British Land calls Reits unworkable

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The Independent Online

British Land yesterday became the latest property industry voice to criticise the Government's proposals to introduce a tax-efficient vehicle for the sector, saying it was "unworkable".

The Treasury has published draft legislation to introduce Real Estate Investment Trusts (Reits), with its final plans expected to be announced in the Budget in March.

British Land, one of Britain's biggest property companies, said that the restrictions on the level of gearing allowed in the draft Reit regime meant that it could not convert to the new structure. Under the draft plan, profits must cover interest payments two-and-a-half times.

Stephen Hester, the chief executive, said: "The current draft is not workable. But we are encouraged that the Government is listening to the industry.... I don't believe that the Government would want to bring in something that is not successful."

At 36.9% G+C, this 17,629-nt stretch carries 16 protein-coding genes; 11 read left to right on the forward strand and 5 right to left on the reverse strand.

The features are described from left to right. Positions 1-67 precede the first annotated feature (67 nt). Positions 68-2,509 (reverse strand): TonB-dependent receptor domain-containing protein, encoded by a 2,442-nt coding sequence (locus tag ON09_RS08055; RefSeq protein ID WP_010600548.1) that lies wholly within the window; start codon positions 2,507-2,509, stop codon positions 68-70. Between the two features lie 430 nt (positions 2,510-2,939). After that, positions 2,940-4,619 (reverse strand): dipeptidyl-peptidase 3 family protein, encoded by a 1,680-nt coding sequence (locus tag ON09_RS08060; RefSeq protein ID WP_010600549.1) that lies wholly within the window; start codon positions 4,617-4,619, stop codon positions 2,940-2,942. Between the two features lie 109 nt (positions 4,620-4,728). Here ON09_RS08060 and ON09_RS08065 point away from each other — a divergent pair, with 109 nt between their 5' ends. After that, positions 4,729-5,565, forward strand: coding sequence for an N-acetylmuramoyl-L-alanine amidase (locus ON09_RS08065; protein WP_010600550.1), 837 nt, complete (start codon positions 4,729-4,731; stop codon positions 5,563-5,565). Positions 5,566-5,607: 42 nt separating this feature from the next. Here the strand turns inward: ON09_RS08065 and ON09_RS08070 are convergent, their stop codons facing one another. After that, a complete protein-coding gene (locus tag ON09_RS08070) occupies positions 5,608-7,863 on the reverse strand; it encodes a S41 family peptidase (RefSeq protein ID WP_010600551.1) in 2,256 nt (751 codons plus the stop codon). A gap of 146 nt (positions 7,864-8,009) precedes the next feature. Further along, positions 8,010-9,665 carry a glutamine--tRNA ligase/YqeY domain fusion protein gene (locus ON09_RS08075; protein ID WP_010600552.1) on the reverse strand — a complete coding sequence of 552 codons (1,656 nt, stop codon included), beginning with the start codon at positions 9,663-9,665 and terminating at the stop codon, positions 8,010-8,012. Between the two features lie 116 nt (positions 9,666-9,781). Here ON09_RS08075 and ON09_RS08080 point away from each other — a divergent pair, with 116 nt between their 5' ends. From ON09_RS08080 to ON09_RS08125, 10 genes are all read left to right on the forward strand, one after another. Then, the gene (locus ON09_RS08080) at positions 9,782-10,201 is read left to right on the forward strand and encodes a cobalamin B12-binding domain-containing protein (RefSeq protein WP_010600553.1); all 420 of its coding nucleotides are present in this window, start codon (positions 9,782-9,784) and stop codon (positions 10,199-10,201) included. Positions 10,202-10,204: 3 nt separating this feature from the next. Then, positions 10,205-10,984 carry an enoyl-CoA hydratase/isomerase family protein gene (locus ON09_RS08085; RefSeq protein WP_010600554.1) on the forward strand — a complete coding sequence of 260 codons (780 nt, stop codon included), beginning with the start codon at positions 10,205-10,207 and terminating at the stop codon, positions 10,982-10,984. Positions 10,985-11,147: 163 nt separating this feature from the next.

He also said that the proposed rule that any single shareholder be limited to a 10 per cent interest in a Reit would make flotations into the sector difficult.

After years of lobbying for Reits to be allowed in the UK, the property industry has reacted largely negatively to the form in which the Government so far plans to introduce them in this country. Reits pay no corporation or capital gains tax but they must pay out most of their profits as dividends to shareholders - who will be taxed on the dividend payouts. The Treasury is currently consulting on its draft Reit legislation.

There will be a one-off tax liability payable to convert to Reit status but the Treasury has given no indication how punitive this will be.

Last month, another major property company, Liberty International, described the conversion charge as "ridiculous".

David Fischel, the chief executive of Liberty, said: "I don't believe in the principle of paying money upfront to the Government."

The British Property Federation said that the Government should also make "UpReit" provisions, providing tax relief to businesses that want to transfer their property into a Reit in exchange for shares in that Reit.

Gareth Lewis, the director of finance and investment at the British Property Federation, said it was the implementation of the "UpReit" provisions in the US in the early 1990s that saw the scheme take off.

"If nothing is changed [in the UK], there would be very limited take up of Reits," Mr Lewis said.

The industry is also concerned that the Treasury proposals require Reits to hold on to development properties for three years, rather than being allowed to sell up straight after building.